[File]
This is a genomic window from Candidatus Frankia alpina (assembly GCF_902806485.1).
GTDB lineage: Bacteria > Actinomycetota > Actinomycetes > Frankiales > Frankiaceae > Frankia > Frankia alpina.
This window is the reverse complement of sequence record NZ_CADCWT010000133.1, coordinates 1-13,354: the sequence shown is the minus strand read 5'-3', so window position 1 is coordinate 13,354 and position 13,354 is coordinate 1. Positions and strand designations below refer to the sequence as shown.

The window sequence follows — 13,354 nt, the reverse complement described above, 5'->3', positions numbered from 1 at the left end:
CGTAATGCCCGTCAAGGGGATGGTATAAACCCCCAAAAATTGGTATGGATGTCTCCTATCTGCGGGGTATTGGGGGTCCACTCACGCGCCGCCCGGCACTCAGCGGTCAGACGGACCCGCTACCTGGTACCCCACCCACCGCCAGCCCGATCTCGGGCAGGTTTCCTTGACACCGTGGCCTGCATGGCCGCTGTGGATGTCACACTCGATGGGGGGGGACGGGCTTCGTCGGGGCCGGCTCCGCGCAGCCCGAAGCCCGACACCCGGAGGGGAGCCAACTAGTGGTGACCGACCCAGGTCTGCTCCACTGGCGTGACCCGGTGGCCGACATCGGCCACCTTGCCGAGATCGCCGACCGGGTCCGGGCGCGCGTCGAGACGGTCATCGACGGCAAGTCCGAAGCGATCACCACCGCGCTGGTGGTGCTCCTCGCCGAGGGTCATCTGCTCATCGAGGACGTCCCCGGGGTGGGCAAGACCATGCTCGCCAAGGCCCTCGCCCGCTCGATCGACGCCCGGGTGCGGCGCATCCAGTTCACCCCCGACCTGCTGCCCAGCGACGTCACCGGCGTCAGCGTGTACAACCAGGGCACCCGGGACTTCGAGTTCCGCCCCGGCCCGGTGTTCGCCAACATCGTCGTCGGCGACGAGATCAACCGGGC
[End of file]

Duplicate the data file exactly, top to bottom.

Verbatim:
This is a genomic window from Candidatus Frankia alpina (assembly GCF_902806485.1).
GTDB lineage: Bacteria > Actinomycetota > Actinomycetes > Frankiales > Frankiaceae > Frankia > Frankia alpina.
This window is the reverse complement of sequence record NZ_CADCWT010000133.1, coordinates 1-13,354: the sequence shown is the minus strand read 5'-3', so window position 1 is coordinate 13,354 and position 13,354 is coordinate 1. Positions and strand designations below refer to the sequence as shown.

The window sequence follows — 13,354 nt, the reverse complement described above, 5'->3', positions numbered from 1 at the left end:
CGTAATGCCCGTCAAGGGGATGGTATAAACCCCCAAAAATTGGTATGGATGTCTCCTATCTGCGGGGTATTGGGGGTCCACTCACGCGCCGCCCGGCACTCAGCGGTCAGACGGACCCGCTACCTGGTACCCCACCCACCGCCAGCCCGATCTCGGGCAGGTTTCCTTGACACCGTGGCCTGCATGGCCGCTGTGGATGTCACACTCGATGGGGGGGGACGGGCTTCGTCGGGGCCGGCTCCGCGCAGCCCGAAGCCCGACACCCGGAGGGGAGCCAACTAGTGGTGACCGACCCAGGTCTGCTCCACTGGCGTGACCCGGTGGCCGACATCGGCCACCTTGCCGAGATCGCCGACCGGGTCCGGGCGCGCGTCGAGACGGTCATCGACGGCAAGTCCGAAGCGATCACCACCGCGCTGGTGGTGCTCCTCGCCGAGGGTCATCTGCTCATCGAGGACGTCCCCGGGGTGGGCAAGACCATGCTCGCCAAGGCCCTCGCCCGCTCGATCGACGCCCGGGTGCGGCGCATCCAGTTCACCCCCGACCTGCTGCCCAGCGACGTCACCGGCGTCAGCGTGTACAACCAGGGCACCCGGGACTTCGAGTTCCGCCCCGGCCCGGTGTTCGCCAACATCGTCGTCGGCGACGAGATCAACCGGGC